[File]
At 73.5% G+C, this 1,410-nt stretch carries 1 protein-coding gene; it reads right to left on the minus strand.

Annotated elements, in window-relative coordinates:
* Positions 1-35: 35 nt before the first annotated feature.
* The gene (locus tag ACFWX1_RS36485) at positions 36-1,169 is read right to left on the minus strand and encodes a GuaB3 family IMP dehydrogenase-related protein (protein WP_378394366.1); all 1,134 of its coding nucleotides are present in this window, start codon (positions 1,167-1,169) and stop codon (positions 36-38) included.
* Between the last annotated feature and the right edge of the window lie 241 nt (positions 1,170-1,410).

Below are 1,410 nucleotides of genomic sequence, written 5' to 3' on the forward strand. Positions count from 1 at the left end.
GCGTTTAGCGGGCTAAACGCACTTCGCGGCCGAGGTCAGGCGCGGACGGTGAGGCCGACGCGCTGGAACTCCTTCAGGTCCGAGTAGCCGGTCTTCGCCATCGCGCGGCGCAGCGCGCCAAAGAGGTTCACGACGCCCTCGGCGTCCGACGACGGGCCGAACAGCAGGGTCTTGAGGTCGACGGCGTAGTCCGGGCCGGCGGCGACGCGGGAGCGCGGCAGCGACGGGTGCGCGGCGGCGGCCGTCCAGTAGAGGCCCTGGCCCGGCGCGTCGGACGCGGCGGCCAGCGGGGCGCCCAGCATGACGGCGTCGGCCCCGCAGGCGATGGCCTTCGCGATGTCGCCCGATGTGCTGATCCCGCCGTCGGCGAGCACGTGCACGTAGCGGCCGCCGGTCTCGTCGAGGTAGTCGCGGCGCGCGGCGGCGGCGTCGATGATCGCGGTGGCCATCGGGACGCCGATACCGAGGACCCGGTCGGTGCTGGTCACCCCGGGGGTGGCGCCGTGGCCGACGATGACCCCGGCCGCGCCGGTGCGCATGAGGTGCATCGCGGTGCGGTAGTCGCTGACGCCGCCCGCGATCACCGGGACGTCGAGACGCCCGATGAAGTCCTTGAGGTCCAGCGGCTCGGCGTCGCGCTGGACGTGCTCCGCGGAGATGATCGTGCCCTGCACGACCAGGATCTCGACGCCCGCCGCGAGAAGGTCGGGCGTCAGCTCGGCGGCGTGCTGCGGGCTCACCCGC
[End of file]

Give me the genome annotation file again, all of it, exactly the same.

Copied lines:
At 73.5% G+C, this 1,410-nt stretch carries 1 protein-coding gene; it reads right to left on the minus strand.

Annotated elements, in window-relative coordinates:
* Positions 1-35: 35 nt before the first annotated feature.
* The gene (locus tag ACFWX1_RS36485) at positions 36-1,169 is read right to left on the minus strand and encodes a GuaB3 family IMP dehydrogenase-related protein (protein WP_378394366.1); all 1,134 of its coding nucleotides are present in this window, start codon (positions 1,167-1,169) and stop codon (positions 36-38) included.
* Between the last annotated feature and the right edge of the window lie 241 nt (positions 1,170-1,410).

Below are 1,410 nucleotides of genomic sequence, written 5' to 3' on the forward strand. Positions count from 1 at the left end.
GCGTTTAGCGGGCTAAACGCACTTCGCGGCCGAGGTCAGGCGCGGACGGTGAGGCCGACGCGCTGGAACTCCTTCAGGTCCGAGTAGCCGGTCTTCGCCATCGCGCGGCGCAGCGCGCCAAAGAGGTTCACGACGCCCTCGGCGTCCGACGACGGGCCGAACAGCAGGGTCTTGAGGTCGACGGCGTAGTCCGGGCCGGCGGCGACGCGGGAGCGCGGCAGCGACGGGTGCGCGGCGGCGGCCGTCCAGTAGAGGCCCTGGCCCGGCGCGTCGGACGCGGCGGCCAGCGGGGCGCCCAGCATGACGGCGTCGGCCCCGCAGGCGATGGCCTTCGCGATGTCGCCCGATGTGCTGATCCCGCCGTCGGCGAGCACGTGCACGTAGCGGCCGCCGGTCTCGTCGAGGTAGTCGCGGCGCGCGGCGGCGGCGTCGATGATCGCGGTGGCCATCGGGACGCCGATACCGAGGACCCGGTCGGTGCTGGTCACCCCGGGGGTGGCGCCGTGGCCGACGATGACCCCGGCCGCGCCGGTGCGCATGAGGTGCATCGCGGTGCGGTAGTCGCTGACGCCGCCCGCGATCACCGGGACGTCGAGACGCCCGATGAAGTCCTTGAGGTCCAGCGGCTCGGCGTCGCGCTGGACGTGCTCCGCGGAGATGATCGTGCCCTGCACGACCAGGATCTCGACGCCCGCCGCGAGAAGGTCGGGCGTCAGCTCGGCGGCGTGCTGCGGGCTCACCCGC